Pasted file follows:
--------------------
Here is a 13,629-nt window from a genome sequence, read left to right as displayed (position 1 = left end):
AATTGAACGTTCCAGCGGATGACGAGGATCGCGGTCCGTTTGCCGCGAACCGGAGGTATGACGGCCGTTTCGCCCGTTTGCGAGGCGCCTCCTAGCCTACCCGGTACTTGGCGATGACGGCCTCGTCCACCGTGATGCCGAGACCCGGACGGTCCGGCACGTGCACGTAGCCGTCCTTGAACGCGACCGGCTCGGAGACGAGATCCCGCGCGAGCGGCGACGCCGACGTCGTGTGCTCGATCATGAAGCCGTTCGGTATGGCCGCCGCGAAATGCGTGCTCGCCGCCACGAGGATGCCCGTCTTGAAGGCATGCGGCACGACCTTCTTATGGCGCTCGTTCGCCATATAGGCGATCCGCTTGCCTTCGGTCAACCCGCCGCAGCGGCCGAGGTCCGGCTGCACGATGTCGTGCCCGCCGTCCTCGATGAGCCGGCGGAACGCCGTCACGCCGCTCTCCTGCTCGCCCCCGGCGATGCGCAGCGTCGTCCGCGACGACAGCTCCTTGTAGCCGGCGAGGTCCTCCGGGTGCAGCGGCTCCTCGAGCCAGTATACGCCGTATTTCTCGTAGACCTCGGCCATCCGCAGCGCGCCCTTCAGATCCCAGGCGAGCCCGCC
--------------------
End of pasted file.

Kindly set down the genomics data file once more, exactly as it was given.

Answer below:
Here is a 13,629-nt window from a genome sequence, read left to right as displayed (position 1 = left end):
AATTGAACGTTCCAGCGGATGACGAGGATCGCGGTCCGTTTGCCGCGAACCGGAGGTATGACGGCCGTTTCGCCCGTTTGCGAGGCGCCTCCTAGCCTACCCGGTACTTGGCGATGACGGCCTCGTCCACCGTGATGCCGAGACCCGGACGGTCCGGCACGTGCACGTAGCCGTCCTTGAACGCGACCGGCTCGGAGACGAGATCCCGCGCGAGCGGCGACGCCGACGTCGTGTGCTCGATCATGAAGCCGTTCGGTATGGCCGCCGCGAAATGCGTGCTCGCCGCCACGAGGATGCCCGTCTTGAAGGCATGCGGCACGACCTTCTTATGGCGCTCGTTCGCCATATAGGCGATCCGCTTGCCTTCGGTCAACCCGCCGCAGCGGCCGAGGTCCGGCTGCACGATGTCGTGCCCGCCGTCCTCGATGAGCCGGCGGAACGCCGTCACGCCGCTCTCCTGCTCGCCCCCGGCGATGCGCAGCGTCGTCCGCGACGACAGCTCCTTGTAGCCGGCGAGGTCCTCCGGGTGCAGCGGCTCCTCGAGCCAGTATACGCCGTATTTCTCGTAGACCTCGGCCATCCGCAGCGCGCCCTTCAGATCCCAGGCGAGCCCGCC